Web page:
Draw fireworks in HTML5 canvas (with sounds!)

I always wondered if we can make cool fireworks animation using a procedural way (in here it simply means not using any image sprites or other things like that). Finally, I successfully learned that from this tutorial and I think it missed something: how can a great graphics like this without sounds? So I added it and show it to you. Hope you can also learned something like me.

Processing images on the web!

Want to add some effects to the images on your own web? Before the era of HTML5, this is only possible with browser-specific extensions (I’m talking about you IE filters & -webkit-filters) and this restricted people to do the processing on the server-side or using Flash.

Now, with the help of new HTML5 APIs called the canvas API, we can draw things like images on a canvas in raster format and do processing. In this post, I’ll talk about the basics of the canvas API and how to process images directly.

The <canvas> tag is supported in:

  1. Chrome
  2. Firefox
  3. IE 9+
  4. Safari
  5. Opera

First, we need to define the canvas that the image is going to be drawn. This can be done by a HTML <canvas> element.

The content inside the <canvas> element will be ignored by a browser that recognizes the tag so we can put a message to show the user that their browser doesn’t support this feature.

Then, we need to get the canvas using the traditional DOM API.

Here’s the most important point: we’re going to get the canvas context that contains several methods that allows us to draw thing on.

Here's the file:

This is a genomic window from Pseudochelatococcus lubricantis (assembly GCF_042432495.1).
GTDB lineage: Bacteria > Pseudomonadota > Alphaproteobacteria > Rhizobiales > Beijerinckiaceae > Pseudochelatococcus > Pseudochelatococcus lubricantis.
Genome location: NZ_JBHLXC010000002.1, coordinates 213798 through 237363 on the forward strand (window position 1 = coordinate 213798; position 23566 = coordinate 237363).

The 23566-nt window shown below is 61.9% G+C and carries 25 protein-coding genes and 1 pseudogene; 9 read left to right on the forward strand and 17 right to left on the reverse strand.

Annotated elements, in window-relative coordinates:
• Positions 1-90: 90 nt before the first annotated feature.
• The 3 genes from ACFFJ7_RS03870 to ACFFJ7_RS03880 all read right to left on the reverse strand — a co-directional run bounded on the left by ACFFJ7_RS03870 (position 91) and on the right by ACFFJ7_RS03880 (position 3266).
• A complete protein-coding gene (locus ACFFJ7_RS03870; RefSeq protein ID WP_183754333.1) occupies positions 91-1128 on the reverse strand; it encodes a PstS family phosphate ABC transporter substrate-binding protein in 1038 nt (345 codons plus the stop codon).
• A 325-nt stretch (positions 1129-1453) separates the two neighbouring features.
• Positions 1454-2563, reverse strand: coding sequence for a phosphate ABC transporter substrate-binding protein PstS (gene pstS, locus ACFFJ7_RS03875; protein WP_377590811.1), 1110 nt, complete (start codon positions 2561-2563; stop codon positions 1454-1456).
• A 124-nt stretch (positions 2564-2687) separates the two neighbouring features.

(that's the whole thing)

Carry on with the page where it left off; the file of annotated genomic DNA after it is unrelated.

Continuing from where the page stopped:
You may have a question: why is it be ‘2d’ ? It’s because the canvas API is designed not just for 2d raster drawing but also for 3d drawings and we are not discussing that here.

Then, load the image with new Image() constructor and draw it on the canvas by using the context.drawImage(image,x,y,w,h) method.

After that, you should see the image is drawn to the canvas. Now, I’m going to show you how to get access to the image data and do processing on it. To access the image data, we use the context.getImageData(x,y,w,h) method.

See next page to know how to handle the colour values properly and make some effects!

Multiplayer Piano – a nice website for playing music together

http://www.multiplayerpiano.com/

This website is for people to play songs together. I first discovered this in Chrome Experiments and it looked attractive. I found it good so I’m going to share it.

The user interface of this website is pretty straightforward. It has a piano with all 88 keys and a simple chat interface. You can click on the keys to play, or you can use your keyboard. It also has a cool feature that allows you to plug in your own MIDI keyboard and play the notes directly and that suits me very much as I have a MIDI keyboard.

When using the MIDI keyboard you may get problems with those delayed notes. To solve the problem you just need to minimize the window and it’ll get better soon.

The chat interface are fairly simple: you just need to type in the words and press enter to send. The only thing that hurts is the colour of the text makes checking typing errors difficult.

Overall, it’s a really good website, so definitely worth to be used, before or while looking for best piano keyboard to practice at home.

GLSL fragment shaders in JavaScript!

Recent I see some very nice visual effects done in GLSL fragment shader here. I love them very much and I started learning GLSL fragment shaders afterwards.